We weren’t strangers to a few of the customers and were acquainted with Sue, bartender and sister of owner Chuck Bederian. Though the atmosphere in the tavern is no frills, no fuss, we were impressed by the upscale attire and professionalism of the bartender. Maybe you’ll catch Sue sporting our Happy Hour in the High Peaks hat on “casual” days.

Warrensburg’s World’s Largest Garage Sale had just about reached its cold, rainy conclusion and we were ready for a drink. We joined the ten or twelve people already seated at the bar. No draft beer, but Kim ordered a Michelob Ultra from the modest selection of mostly domestic bottled beers while Pam tried to figure out what to have. Pear vodka was suggested and Sue and Pam brainstormed, settling finally on the pear vodka, cranberry juice, and 7-Up.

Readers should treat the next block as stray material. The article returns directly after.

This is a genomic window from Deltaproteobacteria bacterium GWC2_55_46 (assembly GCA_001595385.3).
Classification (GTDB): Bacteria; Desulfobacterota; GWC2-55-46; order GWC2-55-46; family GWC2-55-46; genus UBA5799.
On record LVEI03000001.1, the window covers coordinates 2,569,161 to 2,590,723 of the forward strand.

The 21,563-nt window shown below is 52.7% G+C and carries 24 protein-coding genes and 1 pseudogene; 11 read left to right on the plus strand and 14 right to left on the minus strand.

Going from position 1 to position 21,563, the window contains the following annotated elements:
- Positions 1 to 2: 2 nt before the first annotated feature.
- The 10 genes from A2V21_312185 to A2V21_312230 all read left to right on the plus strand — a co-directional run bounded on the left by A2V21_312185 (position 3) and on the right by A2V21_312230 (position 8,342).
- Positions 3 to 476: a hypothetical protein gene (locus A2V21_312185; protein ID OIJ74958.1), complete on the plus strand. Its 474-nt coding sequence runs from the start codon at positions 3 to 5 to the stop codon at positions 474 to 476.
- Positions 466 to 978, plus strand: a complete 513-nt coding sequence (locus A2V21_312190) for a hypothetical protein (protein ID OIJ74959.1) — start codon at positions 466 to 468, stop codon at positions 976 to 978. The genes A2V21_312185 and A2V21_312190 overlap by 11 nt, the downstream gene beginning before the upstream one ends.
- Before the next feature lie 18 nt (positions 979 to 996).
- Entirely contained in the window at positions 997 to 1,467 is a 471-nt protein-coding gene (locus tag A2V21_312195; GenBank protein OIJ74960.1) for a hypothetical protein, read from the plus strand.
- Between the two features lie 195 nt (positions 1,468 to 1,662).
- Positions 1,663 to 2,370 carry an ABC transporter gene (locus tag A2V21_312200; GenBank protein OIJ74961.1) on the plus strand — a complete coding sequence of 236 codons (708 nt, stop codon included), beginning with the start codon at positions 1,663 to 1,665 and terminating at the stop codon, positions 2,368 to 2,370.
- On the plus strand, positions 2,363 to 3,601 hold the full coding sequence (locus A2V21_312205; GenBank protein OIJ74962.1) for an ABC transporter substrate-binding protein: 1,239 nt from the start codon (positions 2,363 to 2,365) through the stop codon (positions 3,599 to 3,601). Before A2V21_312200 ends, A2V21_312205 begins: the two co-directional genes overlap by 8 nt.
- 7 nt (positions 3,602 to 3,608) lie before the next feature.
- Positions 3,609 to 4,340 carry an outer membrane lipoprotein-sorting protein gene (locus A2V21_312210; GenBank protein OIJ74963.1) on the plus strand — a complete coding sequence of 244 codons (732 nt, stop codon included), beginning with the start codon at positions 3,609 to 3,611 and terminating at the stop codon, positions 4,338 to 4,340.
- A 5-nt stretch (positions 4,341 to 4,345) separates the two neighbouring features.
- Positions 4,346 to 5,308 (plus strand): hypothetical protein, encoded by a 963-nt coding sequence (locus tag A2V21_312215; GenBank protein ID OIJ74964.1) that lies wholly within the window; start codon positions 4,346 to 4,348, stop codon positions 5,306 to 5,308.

CB’s is a true local bar, though it didn’t take long before we felt like locals ourselves. Oh yeah, we are locals ourselves! Kim was soon immersed in conversation with Gordon, a regular who claims he’s here every day. His wife Cathy joined in as they tried to trace the history of CB’s. Known previously as the Wayside Inn (at least as far back as 1965), we learned very little but were encouraged to contact “Antique Bill”, a gentleman in town who apparently knows everything about every bar that’s ever been in the area. Armed with his phone number, references, and cautionary advice from Gordon and Cathy, we look forward to meeting him. Pam met and interviewed a man who is new in town, there temporarily on a construction job for a few months, who claims that the bartender is “the most fun ever” and that he has felt welcome at CB’s since day one. Partial to their hamburgers with bakery fresh rolls, he gets his lunch there daily and visits often after work. The tavern serves a simple menu of pizza, burgers and sandwiches at very reasonable prices. The special listed on the blackboard that day was the Chickentender Sandwich with lettuce, tomato and chips for $5. Not a bad deal.